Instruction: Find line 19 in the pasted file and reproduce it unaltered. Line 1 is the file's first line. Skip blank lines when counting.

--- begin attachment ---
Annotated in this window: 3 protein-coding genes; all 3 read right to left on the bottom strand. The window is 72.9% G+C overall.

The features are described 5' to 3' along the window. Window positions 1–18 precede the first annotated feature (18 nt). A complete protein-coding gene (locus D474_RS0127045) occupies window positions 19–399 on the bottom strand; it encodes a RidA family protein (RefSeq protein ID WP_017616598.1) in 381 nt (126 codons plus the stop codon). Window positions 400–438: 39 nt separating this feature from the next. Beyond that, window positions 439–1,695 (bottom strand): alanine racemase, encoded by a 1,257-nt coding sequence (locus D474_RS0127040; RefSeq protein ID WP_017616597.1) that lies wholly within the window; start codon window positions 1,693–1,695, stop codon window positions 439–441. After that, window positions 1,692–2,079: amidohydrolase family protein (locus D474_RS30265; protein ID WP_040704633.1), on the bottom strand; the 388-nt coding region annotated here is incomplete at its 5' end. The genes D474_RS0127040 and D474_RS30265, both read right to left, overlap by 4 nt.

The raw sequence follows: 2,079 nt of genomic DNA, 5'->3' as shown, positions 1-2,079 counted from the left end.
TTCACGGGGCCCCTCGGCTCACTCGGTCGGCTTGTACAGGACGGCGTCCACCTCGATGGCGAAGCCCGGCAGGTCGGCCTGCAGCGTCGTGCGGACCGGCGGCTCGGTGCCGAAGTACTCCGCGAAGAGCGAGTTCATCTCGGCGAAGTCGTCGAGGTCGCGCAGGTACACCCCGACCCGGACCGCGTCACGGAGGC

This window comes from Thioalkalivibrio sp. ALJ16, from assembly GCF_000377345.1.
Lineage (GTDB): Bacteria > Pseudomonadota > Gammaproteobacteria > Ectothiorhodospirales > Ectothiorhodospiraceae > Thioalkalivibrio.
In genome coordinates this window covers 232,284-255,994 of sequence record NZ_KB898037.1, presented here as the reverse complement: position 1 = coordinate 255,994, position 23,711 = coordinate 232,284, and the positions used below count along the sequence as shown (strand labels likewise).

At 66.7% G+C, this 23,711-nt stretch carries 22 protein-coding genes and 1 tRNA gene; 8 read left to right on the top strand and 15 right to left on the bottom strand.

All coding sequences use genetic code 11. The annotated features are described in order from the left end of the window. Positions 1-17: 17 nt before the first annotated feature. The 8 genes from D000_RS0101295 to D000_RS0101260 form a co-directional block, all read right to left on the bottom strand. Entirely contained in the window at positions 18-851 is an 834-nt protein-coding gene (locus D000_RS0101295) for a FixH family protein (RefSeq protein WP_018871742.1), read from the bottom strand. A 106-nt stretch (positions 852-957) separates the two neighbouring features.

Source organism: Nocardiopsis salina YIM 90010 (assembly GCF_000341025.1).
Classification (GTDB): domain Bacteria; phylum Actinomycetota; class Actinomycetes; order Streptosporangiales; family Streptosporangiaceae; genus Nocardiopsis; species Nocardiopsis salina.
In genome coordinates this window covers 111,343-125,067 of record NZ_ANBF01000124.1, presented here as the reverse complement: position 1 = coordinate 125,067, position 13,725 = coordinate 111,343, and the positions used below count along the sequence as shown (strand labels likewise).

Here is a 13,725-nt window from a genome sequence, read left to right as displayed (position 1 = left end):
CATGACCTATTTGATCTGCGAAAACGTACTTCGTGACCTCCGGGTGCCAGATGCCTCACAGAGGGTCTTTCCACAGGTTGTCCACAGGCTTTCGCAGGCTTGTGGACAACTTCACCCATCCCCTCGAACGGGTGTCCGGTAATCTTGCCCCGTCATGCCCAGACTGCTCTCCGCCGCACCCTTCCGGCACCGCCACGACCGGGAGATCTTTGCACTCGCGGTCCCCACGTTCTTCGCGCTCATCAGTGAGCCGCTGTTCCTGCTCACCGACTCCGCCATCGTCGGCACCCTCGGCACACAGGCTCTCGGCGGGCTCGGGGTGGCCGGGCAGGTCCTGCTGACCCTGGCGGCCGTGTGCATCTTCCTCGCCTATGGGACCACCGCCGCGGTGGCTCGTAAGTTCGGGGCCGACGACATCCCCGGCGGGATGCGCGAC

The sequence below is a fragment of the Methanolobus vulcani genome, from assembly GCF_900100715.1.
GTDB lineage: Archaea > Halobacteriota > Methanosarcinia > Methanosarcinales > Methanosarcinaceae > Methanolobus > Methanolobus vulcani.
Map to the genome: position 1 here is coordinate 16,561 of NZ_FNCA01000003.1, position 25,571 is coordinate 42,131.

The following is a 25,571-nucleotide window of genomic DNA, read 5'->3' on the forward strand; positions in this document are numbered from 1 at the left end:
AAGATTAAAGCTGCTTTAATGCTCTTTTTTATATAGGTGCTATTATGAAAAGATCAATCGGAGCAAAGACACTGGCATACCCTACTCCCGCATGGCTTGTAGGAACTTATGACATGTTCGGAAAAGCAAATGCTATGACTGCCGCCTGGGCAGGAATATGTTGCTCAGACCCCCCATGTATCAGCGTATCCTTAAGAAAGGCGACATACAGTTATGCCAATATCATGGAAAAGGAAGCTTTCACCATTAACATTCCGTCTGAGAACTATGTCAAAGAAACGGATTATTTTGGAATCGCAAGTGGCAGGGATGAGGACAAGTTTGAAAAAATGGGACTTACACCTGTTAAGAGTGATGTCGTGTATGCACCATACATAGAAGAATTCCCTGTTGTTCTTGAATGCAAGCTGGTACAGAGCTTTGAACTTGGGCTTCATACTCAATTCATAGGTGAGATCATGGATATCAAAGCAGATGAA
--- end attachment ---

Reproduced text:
AAGATTAAAGCTGCTTTAATGCTCTTTTTTATATAGGTGCTATTATGAAAAGATCAATCGGAGCAAAGACACTGGCATACCCTACTCCCGCATGGCTTGTAGGAACTTATGACATGTTCGGAAAAGCAAATGCTATGACTGCCGCCTGGGCAGGAATATGTTGCTCAGACCCCCCATGTATCAGCGTATCCTTAAGAAAGGCGACATACAGTTATGCCAATATCATGGAAAAGGAAGCTTTCACCATTAACATTCCGTCTGAGAACTATGTCAAAGAAACGGATTATTTTGGAATCGCAAGTGGCAGGGATGAGGACAAGTTTGAAAAAATGGGACTTACACCTGTTAAGAGTGATGTCGTGTATGCACCATACATAGAAGAATTCCCTGTTGTTCTTGAATGCAAGCTGGTACAGAGCTTTGAACTTGGGCTTCATACTCAATTCATAGGTGAGATCATGGATATCAAAGCAGATGAA